The class 45 ran round and coupled up at the Toddington end. The positioning of the rake wasn't brilliant. A bit like a married couple's blanket, there was plenty of room at one end and very little on the other. The Peak ended up straddled across the barrow crossing. Oh well, these are driving lessons, after all.

There she goes.

The departure was a bit of a non event, so a video of it was started but soon deleted again. No roar, no splutter, no 'Tractor' type growl. Just a slow forward progression until all you heard was the click of the carriage wheels on the joints.

The enormous length of this monster is very striking though, so for the still photographer it is clearly attractive.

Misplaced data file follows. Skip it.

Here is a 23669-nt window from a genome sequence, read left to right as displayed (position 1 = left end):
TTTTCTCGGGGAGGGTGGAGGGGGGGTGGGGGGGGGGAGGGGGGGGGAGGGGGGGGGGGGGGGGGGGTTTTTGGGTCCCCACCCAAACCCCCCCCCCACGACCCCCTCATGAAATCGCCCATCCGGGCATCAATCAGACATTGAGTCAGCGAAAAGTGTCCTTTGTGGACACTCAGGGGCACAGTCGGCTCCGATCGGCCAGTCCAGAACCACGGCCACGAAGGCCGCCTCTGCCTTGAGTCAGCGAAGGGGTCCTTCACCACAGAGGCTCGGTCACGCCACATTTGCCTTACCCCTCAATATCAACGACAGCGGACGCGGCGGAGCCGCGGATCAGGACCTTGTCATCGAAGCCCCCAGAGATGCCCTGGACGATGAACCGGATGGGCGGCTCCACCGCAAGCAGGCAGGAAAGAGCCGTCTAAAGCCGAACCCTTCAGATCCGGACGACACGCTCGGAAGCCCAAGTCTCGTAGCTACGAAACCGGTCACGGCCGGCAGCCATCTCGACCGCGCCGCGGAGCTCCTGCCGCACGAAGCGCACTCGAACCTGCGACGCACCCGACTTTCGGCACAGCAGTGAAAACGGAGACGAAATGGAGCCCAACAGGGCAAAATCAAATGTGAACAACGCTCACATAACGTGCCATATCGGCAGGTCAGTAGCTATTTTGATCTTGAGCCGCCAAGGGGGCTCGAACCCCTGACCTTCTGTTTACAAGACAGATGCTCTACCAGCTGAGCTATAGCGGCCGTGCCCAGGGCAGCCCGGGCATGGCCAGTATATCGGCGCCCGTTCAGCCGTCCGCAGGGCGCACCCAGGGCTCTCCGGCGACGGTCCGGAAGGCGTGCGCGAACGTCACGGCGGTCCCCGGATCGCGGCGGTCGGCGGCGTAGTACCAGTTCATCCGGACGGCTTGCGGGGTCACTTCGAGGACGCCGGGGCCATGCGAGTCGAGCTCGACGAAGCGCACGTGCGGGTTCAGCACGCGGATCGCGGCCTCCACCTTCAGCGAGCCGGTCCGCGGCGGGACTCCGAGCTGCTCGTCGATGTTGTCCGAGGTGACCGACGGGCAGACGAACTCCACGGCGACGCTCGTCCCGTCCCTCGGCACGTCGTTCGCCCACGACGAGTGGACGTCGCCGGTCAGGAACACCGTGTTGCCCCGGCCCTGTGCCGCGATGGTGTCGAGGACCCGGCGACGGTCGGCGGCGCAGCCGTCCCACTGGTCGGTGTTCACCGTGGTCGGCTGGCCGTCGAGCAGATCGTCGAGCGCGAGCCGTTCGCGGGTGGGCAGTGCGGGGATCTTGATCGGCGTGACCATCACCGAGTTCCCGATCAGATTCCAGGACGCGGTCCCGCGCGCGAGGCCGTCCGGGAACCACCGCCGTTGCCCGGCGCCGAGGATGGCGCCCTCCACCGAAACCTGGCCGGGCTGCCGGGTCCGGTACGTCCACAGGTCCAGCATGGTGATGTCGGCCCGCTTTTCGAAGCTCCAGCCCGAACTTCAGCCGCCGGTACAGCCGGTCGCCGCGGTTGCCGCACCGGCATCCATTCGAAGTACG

After a welcome lunch in the dry in the mess hut, we renewed our sawing activities, until Neal had made up two nice big piles of dagger boards.
These were squirrelled away in his van, for further treatment at home (cutting the slot and drilling the holes, then primering the sawn edges.)

After that, we called it a day. A wet day.

There was so much standing water on the platform that two of the benches ended up with their wooden feet in a big pool. Perhaps they can be moved along a bit, where there is a drier area?

Saturday on the Defford straight.

The rainy Friday eventually dried out, but as the sun set a very menacing looking cloud began to surge over the Cotswolds edge:

Quite a striking weather phenomenon, isn't it? It bode no good for Saturday morning, and it did indeed rain hard all night.